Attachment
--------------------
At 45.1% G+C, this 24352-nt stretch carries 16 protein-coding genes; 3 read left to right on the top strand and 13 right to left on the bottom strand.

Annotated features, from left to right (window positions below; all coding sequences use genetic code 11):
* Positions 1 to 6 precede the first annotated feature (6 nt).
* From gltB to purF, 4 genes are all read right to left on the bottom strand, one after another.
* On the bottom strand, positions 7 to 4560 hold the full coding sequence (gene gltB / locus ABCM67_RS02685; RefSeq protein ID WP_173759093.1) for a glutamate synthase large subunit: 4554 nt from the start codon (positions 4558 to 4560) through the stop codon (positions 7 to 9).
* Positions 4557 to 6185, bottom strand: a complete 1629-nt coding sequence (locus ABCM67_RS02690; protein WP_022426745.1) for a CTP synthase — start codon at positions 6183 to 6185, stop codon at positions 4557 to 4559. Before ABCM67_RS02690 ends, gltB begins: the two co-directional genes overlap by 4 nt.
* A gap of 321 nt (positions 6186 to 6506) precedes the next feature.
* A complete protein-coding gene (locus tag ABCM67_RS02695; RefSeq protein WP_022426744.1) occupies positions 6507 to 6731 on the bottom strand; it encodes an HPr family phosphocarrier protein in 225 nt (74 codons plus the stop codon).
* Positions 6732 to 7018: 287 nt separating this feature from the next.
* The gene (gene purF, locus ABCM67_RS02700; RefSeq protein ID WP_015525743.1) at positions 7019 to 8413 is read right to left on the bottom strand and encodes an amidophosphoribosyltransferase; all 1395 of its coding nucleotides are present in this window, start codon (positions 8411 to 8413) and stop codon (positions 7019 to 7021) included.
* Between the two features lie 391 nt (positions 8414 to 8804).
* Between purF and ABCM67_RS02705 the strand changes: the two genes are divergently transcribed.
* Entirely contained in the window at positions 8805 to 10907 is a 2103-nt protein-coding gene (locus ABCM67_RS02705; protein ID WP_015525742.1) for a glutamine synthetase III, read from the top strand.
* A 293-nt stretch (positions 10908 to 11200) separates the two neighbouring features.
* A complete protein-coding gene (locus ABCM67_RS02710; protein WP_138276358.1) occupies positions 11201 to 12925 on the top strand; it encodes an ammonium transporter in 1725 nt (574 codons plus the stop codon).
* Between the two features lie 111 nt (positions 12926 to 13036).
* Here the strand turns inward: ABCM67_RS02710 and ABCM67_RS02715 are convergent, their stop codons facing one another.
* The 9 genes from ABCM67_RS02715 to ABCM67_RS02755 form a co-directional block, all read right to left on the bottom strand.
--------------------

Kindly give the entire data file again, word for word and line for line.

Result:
At 45.1% G+C, this 24352-nt stretch carries 16 protein-coding genes; 3 read left to right on the top strand and 13 right to left on the bottom strand.

Annotated features, from left to right (window positions below; all coding sequences use genetic code 11):
* Positions 1 to 6 precede the first annotated feature (6 nt).
* From gltB to purF, 4 genes are all read right to left on the bottom strand, one after another.
* On the bottom strand, positions 7 to 4560 hold the full coding sequence (gene gltB / locus ABCM67_RS02685; RefSeq protein ID WP_173759093.1) for a glutamate synthase large subunit: 4554 nt from the start codon (positions 4558 to 4560) through the stop codon (positions 7 to 9).
* Positions 4557 to 6185, bottom strand: a complete 1629-nt coding sequence (locus ABCM67_RS02690; protein WP_022426745.1) for a CTP synthase — start codon at positions 6183 to 6185, stop codon at positions 4557 to 4559. Before ABCM67_RS02690 ends, gltB begins: the two co-directional genes overlap by 4 nt.
* A gap of 321 nt (positions 6186 to 6506) precedes the next feature.
* A complete protein-coding gene (locus tag ABCM67_RS02695; RefSeq protein WP_022426744.1) occupies positions 6507 to 6731 on the bottom strand; it encodes an HPr family phosphocarrier protein in 225 nt (74 codons plus the stop codon).
* Positions 6732 to 7018: 287 nt separating this feature from the next.
* The gene (gene purF, locus ABCM67_RS02700; RefSeq protein ID WP_015525743.1) at positions 7019 to 8413 is read right to left on the bottom strand and encodes an amidophosphoribosyltransferase; all 1395 of its coding nucleotides are present in this window, start codon (positions 8411 to 8413) and stop codon (positions 7019 to 7021) included.
* Between the two features lie 391 nt (positions 8414 to 8804).
* Between purF and ABCM67_RS02705 the strand changes: the two genes are divergently transcribed.
* Entirely contained in the window at positions 8805 to 10907 is a 2103-nt protein-coding gene (locus ABCM67_RS02705; protein ID WP_015525742.1) for a glutamine synthetase III, read from the top strand.
* A 293-nt stretch (positions 10908 to 11200) separates the two neighbouring features.
* A complete protein-coding gene (locus ABCM67_RS02710; protein WP_138276358.1) occupies positions 11201 to 12925 on the top strand; it encodes an ammonium transporter in 1725 nt (574 codons plus the stop codon).
* Between the two features lie 111 nt (positions 12926 to 13036).
* Here the strand turns inward: ABCM67_RS02710 and ABCM67_RS02715 are convergent, their stop codons facing one another.
* The 9 genes from ABCM67_RS02715 to ABCM67_RS02755 form a co-directional block, all read right to left on the bottom strand.